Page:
Blaze Cantrell came up with an artful idea to boost the adoption of rescued dogs.
Cantrell, who was a first-year teacher in Harrisburg last year, had her third- through sixth-grade art students do portraits of dogs in the Arkansas Paws in Prison program to help them get those dogs into homes. Cantrell's art students spent the last two or three weeks of the 2021-22 school year making original art based on the pictures of dogs that were available through the program.
"After I explained the program to them -- because they were like, 'The dogs are in prison?' -- some of them were super excited to do this," says Cantrell of the kids in her class. "They have big hearts."
Paws in Prison pairs inmates at seven prison facilities in Arkansas with rescued dogs, and the inmates teach the dogs obedience skills and help with their socialization, which makes them more likely to be adopted. The program not only reduces the number of dogs euthanized each year, it also helps the prisoners involved with rehabilitation and re-entry into their communities because it gives them a chance to work on their own interaction skills and do something good for their state.
"My mother is actually the warden's secretary at the McPherson Unit and I knew about the Paws in Prison program," she says. "My family has worked there and I've known about the Arkansas Department of Corrections my whole life and so when she told me about that program I was like, 'That's awesome for adoptions.'"
One child drew a picture of a dog at the center of a colorful sunburst, another portrayed a dog larger than the flowers and trees around it, and there was also one enjoying a sunny day on what looks like a farm, with trees and a red barn in the background.
"We took our Chromebooks and I uploaded all the photos of the dogs and I assigned each student a dog," Cantrell says.
She shared information with them about how the dogs in the Paws in Prison program get adopted, through partner rescue groups that the training program officials work with to make sure each potential adopter is vetted before taking a dog home. Adoption fees vary, but they are usually somewhere near $250.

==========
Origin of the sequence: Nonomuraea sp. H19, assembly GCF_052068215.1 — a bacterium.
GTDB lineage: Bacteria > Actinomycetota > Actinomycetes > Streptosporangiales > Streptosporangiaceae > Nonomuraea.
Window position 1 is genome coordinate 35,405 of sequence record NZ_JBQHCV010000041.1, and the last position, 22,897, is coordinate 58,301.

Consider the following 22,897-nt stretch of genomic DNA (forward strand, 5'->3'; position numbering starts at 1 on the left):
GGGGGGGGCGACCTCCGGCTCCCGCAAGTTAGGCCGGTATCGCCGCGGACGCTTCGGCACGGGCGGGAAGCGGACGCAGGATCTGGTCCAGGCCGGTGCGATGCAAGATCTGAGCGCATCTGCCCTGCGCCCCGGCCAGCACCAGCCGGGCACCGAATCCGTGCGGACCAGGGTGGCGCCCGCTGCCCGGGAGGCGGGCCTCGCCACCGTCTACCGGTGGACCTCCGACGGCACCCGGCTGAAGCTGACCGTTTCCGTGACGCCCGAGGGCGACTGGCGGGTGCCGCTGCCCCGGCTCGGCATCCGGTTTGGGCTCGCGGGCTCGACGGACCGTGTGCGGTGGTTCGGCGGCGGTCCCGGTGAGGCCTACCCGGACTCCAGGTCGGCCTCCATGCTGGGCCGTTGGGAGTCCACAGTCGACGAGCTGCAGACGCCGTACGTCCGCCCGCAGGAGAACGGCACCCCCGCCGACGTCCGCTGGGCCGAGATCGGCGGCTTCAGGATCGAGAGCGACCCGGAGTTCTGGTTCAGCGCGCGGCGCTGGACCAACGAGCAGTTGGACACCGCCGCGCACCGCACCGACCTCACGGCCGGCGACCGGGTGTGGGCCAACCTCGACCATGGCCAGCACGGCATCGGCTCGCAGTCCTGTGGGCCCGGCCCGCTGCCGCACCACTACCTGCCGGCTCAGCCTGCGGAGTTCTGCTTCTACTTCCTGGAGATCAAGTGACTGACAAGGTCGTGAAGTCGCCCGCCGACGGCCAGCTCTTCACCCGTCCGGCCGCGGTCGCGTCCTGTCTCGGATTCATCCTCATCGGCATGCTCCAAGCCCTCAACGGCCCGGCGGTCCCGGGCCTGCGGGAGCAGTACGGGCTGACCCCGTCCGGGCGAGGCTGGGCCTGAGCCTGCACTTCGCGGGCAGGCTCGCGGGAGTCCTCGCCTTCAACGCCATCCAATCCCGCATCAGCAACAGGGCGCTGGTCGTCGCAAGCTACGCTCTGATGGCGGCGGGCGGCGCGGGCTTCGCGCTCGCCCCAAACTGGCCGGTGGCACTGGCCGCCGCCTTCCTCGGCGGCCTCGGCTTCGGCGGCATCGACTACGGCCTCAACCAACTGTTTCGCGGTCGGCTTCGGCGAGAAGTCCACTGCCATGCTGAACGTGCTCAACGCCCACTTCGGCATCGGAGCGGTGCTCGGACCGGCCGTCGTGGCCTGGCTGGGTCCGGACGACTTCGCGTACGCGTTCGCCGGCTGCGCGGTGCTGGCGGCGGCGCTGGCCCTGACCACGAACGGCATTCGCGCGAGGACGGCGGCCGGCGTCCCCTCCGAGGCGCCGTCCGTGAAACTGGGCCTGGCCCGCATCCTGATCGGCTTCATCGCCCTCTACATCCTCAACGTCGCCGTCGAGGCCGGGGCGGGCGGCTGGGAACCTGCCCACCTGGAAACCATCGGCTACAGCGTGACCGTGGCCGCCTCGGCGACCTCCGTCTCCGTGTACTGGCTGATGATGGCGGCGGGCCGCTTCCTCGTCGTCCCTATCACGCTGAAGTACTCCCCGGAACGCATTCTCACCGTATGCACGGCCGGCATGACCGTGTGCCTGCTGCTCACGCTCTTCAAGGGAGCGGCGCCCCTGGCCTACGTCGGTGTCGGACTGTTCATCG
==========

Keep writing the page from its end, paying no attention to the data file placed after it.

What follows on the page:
"We talked about the kinds of dogs the kids would want to adopt and I think a lot of them went home and told their parents about the program, so that's good, that more people know about the adoption process in general now because of this."
When Cantrell hand-delivered the one-of-a-kind artwork of Paws in Prison dogs to the organization, she got the chance to see some of the training efforts.
"They went through the tricks and how you should be training them to eat and go outside and play with other animals," Cantrell says. "Watching the inmates interact with the dogs was just awesome. I think it's a good program for the simple fact that being in prison is just a terrible thing anyways. You feel isolated and alone and the fact that this just promotes good behavior because you have to be like a year incident-free to participate is really good."
Each dog in the Paws in Prison program, says Cantrell, has a folder.
"It's a journal type of thing that the inmate trainers keep and they write down tricks that the dogs can do, favorite foods that they like and different things that they observed during the 10 weeks that they have the dogs," she explains. The journals go to the homes that adopt the dogs.
Cantrell found inspiration for the art project in a TikTok video made by another teacher who had students draw pictures of shelter animals.
"I know some people think it's just dancing or whatever on TikTok but it's really an awesome place for teachers to share ideas," she says.
She is proud of her students' willingness to help.
"I asked my students if they wanted a picture of their artwork I could take or copy it for them but they all donated their artwork, and that artwork is going to be added to the dogs' portfolios."
Cantrell's roommate is in the process of adopting a dog, but she admits she tends toward felines.
"I really love all animals," she says. "I do like dogs, but I'm more of a cat person."
Cantrell has moved back to southeast Arkansas, where she grew up, and she will be teaching third grade in McGehee in the fall. She will have her own class of 20 or so students, rather than pulling students from several grades and classes for regular art classes.
She is considering taking on a similar project in her new school, and she's weighing the option of auctioning off the artwork to raise money for another organization.
"I, for sure, think it's a good thing and would like to keep going," she says.
More information about Paws in Prison is available at doc.arkansas.gov/correction/paws-in-prison/.